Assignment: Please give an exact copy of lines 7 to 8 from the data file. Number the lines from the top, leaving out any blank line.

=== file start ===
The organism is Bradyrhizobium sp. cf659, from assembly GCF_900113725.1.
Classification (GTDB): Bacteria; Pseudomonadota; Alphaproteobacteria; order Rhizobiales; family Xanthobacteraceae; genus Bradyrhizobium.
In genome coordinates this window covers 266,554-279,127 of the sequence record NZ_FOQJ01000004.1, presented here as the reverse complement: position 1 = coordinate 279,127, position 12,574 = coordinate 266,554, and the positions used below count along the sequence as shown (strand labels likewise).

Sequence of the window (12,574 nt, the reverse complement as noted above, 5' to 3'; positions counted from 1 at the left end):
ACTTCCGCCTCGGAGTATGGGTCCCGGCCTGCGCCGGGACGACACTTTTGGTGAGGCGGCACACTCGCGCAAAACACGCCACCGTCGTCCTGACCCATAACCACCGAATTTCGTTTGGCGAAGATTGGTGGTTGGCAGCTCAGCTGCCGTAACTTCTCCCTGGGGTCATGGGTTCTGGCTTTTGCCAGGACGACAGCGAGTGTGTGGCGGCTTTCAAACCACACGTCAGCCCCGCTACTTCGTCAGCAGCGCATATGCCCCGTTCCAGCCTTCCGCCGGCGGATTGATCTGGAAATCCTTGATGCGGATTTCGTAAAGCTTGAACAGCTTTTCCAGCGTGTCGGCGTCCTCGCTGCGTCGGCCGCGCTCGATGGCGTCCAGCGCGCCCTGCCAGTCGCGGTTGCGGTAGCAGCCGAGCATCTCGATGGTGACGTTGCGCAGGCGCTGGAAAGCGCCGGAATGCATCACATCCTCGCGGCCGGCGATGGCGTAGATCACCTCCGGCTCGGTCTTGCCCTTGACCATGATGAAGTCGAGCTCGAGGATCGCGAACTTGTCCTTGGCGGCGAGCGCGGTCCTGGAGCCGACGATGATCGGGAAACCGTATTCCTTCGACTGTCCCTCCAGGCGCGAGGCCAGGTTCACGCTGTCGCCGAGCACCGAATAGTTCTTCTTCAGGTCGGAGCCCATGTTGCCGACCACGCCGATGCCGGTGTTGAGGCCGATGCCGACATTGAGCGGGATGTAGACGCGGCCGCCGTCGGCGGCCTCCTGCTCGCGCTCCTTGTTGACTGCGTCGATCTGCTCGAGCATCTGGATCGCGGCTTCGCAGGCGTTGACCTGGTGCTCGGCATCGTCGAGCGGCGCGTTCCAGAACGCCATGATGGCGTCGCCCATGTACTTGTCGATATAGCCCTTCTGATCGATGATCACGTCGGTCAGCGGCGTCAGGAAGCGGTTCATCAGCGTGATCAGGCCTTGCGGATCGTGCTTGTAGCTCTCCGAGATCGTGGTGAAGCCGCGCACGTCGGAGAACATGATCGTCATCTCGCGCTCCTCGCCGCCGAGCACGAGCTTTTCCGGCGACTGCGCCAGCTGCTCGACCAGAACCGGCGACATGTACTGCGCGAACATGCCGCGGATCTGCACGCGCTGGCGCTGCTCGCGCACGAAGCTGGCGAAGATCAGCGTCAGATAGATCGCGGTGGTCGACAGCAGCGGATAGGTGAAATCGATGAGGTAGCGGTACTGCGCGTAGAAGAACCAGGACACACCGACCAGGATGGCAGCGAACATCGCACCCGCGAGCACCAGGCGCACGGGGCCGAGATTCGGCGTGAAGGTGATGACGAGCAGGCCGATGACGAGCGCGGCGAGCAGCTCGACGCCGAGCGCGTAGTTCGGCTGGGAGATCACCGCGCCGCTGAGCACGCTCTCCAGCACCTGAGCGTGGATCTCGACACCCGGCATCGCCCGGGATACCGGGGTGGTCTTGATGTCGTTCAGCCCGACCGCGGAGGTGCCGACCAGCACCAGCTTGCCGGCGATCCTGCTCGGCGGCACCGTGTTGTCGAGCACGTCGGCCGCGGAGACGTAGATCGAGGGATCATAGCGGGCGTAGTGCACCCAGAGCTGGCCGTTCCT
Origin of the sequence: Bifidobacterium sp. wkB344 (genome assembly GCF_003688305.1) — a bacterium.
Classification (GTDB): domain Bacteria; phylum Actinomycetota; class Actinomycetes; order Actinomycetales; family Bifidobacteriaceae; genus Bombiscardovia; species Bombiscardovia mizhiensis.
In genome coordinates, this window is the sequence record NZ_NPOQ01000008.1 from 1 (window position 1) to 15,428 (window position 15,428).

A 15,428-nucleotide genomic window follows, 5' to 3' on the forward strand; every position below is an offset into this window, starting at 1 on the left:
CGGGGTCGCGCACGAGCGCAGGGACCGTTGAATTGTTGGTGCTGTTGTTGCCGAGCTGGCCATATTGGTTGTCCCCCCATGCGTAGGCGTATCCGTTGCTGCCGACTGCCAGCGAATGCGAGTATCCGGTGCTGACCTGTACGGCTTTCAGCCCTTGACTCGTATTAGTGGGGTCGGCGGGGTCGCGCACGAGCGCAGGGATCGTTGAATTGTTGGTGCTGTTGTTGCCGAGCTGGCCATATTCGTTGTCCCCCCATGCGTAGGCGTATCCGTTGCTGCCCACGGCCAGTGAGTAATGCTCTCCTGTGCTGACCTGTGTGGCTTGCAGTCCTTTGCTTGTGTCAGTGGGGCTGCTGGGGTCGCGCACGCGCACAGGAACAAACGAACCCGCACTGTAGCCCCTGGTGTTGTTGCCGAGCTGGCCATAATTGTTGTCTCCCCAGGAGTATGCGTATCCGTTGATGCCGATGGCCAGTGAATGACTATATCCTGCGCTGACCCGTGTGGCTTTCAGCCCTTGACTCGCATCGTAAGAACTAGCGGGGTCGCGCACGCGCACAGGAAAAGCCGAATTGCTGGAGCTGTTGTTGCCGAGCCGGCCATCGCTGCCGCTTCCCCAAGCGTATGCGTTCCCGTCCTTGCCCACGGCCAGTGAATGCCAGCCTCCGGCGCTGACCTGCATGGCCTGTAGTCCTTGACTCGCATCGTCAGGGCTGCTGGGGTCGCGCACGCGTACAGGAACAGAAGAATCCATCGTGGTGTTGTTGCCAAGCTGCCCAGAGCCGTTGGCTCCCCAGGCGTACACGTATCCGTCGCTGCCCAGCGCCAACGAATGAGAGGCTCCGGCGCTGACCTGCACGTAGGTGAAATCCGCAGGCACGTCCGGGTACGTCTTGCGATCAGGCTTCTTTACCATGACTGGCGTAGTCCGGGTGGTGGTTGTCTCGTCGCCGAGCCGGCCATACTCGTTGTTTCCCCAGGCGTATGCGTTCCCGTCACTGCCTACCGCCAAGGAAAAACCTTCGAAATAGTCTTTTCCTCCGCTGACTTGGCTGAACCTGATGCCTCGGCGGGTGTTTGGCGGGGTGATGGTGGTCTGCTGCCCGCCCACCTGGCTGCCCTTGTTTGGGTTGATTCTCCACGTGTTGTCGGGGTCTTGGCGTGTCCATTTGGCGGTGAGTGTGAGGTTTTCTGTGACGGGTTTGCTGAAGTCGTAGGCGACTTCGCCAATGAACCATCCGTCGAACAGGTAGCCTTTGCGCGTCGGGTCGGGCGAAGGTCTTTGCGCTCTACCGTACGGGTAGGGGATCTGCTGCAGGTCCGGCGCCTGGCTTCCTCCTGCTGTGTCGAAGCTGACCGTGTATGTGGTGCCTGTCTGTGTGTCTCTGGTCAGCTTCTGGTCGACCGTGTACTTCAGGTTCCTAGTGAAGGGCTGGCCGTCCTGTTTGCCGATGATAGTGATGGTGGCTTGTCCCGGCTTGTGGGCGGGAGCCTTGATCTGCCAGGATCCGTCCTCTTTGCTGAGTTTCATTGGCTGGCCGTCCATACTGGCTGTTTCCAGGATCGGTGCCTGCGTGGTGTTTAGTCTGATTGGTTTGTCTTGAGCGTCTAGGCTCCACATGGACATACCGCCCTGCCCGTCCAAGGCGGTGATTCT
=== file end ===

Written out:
Classification (GTDB): domain Bacteria; phylum Actinomycetota; class Actinomycetes; order Actinomycetales; family Bifidobacteriaceae; genus Bombiscardovia; species Bombiscardovia mizhiensis.
In genome coordinates, this window is the sequence record NZ_NPOQ01000008.1 from 1 (window position 1) to 15,428 (window position 15,428).